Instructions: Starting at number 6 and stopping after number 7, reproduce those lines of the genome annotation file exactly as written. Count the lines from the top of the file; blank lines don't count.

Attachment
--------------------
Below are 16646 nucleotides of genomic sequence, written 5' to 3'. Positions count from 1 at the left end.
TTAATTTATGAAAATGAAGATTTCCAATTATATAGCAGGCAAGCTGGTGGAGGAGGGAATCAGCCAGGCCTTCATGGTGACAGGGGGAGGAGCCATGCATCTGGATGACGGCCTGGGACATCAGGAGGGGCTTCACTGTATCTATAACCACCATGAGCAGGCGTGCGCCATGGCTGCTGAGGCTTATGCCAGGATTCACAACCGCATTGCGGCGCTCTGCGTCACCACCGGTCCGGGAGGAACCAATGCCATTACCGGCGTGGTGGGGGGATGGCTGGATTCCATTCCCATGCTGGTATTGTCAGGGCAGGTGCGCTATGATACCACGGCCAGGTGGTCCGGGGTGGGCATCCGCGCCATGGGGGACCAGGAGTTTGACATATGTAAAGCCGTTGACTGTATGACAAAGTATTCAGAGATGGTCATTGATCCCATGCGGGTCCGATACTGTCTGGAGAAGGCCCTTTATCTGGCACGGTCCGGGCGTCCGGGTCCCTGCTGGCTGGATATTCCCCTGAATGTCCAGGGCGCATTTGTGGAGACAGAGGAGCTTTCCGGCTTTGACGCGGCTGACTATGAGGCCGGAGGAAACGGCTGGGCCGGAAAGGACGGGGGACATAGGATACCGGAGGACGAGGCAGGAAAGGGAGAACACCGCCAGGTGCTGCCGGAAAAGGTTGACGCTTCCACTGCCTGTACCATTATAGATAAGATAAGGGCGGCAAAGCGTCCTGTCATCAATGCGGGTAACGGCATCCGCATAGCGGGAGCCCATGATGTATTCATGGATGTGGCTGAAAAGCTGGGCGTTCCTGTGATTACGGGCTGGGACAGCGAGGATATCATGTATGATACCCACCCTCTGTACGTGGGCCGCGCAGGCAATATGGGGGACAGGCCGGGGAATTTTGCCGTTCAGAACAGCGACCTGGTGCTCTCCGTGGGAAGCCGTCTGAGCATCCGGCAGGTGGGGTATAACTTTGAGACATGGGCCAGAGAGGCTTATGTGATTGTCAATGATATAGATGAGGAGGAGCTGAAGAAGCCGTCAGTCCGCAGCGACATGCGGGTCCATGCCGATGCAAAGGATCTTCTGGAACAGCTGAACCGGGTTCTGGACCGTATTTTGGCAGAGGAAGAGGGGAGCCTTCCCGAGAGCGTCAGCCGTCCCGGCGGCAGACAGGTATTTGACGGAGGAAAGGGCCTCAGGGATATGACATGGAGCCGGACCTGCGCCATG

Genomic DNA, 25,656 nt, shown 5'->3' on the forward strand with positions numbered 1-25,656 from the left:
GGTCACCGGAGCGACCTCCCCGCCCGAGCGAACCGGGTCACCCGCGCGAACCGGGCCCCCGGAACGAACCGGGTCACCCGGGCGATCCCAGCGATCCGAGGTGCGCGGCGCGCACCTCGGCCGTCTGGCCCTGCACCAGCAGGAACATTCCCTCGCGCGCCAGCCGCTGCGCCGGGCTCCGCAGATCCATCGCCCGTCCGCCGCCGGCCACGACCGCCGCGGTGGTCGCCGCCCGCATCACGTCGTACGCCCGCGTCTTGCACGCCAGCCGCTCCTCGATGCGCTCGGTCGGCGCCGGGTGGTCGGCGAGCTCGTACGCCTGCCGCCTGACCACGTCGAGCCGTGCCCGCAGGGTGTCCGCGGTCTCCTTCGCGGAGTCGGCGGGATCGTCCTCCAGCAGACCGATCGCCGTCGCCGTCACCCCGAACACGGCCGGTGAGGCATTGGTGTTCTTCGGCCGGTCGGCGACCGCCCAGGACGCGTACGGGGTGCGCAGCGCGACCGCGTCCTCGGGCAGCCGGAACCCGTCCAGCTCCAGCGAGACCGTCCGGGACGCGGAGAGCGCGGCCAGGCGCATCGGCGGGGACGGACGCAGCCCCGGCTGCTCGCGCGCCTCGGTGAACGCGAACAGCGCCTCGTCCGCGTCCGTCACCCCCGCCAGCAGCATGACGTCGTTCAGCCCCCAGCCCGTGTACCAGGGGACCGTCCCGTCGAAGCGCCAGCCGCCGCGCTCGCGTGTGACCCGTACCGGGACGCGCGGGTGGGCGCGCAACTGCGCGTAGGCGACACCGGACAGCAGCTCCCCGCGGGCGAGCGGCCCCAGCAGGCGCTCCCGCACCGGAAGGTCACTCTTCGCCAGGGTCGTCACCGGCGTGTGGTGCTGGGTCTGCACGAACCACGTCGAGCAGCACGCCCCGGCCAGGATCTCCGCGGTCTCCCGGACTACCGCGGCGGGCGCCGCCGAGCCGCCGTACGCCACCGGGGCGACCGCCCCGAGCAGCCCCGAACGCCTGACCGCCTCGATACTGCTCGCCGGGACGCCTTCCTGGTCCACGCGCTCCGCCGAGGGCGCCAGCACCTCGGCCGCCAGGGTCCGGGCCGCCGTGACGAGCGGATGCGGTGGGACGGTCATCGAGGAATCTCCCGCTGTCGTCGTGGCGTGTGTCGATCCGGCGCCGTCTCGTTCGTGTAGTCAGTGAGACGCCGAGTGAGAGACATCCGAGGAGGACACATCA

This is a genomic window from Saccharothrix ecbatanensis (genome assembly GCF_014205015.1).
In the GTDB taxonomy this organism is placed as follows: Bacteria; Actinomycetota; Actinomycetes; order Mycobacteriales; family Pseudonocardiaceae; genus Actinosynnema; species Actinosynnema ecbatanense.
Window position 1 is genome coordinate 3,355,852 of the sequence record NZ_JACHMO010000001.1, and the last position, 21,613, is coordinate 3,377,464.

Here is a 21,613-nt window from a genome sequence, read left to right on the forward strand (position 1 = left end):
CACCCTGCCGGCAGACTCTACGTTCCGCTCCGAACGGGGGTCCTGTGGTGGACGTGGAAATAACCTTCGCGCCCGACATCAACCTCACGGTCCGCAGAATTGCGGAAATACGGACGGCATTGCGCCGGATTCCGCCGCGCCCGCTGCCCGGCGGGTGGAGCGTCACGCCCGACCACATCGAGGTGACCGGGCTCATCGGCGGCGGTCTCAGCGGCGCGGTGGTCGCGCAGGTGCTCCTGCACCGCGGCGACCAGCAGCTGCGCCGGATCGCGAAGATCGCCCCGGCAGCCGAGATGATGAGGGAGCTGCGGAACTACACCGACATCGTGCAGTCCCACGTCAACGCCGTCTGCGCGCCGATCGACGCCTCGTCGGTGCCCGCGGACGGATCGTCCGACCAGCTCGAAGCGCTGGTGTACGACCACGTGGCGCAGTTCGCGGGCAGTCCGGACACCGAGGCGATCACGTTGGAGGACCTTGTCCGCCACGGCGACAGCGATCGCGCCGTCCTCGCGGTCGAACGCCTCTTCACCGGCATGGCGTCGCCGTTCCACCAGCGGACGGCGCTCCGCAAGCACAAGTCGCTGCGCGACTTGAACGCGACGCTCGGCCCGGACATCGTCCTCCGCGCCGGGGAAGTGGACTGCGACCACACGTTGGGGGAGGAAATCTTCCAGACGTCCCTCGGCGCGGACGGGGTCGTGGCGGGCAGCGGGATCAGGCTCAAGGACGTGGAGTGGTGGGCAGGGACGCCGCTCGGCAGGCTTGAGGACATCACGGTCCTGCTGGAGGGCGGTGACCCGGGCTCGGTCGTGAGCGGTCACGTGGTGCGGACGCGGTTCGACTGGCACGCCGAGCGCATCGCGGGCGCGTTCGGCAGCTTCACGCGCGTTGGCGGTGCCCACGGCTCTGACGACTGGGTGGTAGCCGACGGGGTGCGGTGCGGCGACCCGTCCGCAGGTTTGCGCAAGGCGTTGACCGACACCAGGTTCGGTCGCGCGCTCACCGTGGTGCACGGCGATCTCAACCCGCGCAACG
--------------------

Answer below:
In the GTDB taxonomy this organism is placed as follows: Bacteria; Actinomycetota; Actinomycetes; order Mycobacteriales; family Pseudonocardiaceae; genus Actinosynnema; species Actinosynnema ecbatanense.
Window position 1 is genome coordinate 3,355,852 of the sequence record NZ_JACHMO010000001.1, and the last position, 21,613, is coordinate 3,377,464.